HIGH, LOW, AND IN BETWEEN
Choose the right blueberry for your garden based on your climate and available space. Varieties that are hardy in colder northern climates require longer, colder winters than varieties bred for the warmer southern ones. Traditional blueberries need a second blueberry variety with the same bloom time to develop fruit. New self-pollinating, or self-fruiting, varieties such as 'Sweetheart' or the compact Bushel and Berry series do not need another shrub to produce fruit.
A hardy groundcover plant that grows well in more northern climates and bears small, delicious fruits. Zones 3–6. Height: 6–24 inches. Varieties to try: ‘Top Hat’ or ‘Ruby Carpet’
A cross between northern highbush and lowbush to fit smaller spaces or containers. Zones 3–7. Height: 2–4 feet. Varieties to try: ‘Bluegold’, ‘Patriot’, or ‘Polaris’
NORTHERN HIGHBUSH Best for the Northeast, Midwest, Northwest, High Plains, and Mountain West. Zones 4–7. Height: 5–9 feet. Varieties to try: ‘Bluecrop’, ‘Earliblue’, or ‘Jersey’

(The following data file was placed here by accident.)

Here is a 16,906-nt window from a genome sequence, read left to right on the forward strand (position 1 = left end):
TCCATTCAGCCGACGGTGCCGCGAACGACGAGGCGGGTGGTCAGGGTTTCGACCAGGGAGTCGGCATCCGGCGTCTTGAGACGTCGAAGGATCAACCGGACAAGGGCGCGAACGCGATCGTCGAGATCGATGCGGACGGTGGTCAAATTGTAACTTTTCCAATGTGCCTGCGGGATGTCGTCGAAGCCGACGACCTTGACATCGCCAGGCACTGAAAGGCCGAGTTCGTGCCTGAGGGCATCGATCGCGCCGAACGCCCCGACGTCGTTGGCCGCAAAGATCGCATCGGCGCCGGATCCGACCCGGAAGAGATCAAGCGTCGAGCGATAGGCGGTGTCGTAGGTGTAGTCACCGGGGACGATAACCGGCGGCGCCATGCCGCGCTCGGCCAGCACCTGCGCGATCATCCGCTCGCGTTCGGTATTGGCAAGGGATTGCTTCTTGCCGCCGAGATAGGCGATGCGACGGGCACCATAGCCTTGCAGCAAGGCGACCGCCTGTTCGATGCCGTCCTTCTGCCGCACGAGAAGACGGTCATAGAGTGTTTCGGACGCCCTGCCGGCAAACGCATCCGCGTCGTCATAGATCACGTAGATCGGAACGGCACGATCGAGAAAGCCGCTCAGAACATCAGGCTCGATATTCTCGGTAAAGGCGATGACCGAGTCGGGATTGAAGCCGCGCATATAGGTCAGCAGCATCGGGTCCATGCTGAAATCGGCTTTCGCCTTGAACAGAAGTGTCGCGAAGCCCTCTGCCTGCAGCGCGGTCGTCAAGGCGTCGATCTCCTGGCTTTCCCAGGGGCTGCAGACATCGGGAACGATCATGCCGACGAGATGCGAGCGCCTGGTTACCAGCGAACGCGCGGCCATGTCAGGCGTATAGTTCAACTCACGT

Southern and Northwestern gardeners can also grow rabbiteye blueberries, which are more compact shrubs than southern highbush types. The fruits also tend to be smaller and appear later in the season. Zones 7–9. Height: 8–10 feet. Varieties to try: ‘Brightwell’, ‘Powderblue’, ‘Premier’, or ‘Tifblue’
SOUTHERN HIGHBUSH Best for the South and Southern California. They’re bred to handle warmer temperatures and do not need cold winters to produce. Zones 7–10. Height: 6–8 feet. Varieties to try: ‘O’neal’, ‘Ozarkblue’, or ‘Legacy’. ‘Sunshine Blue’ reaches only 3 feet tall.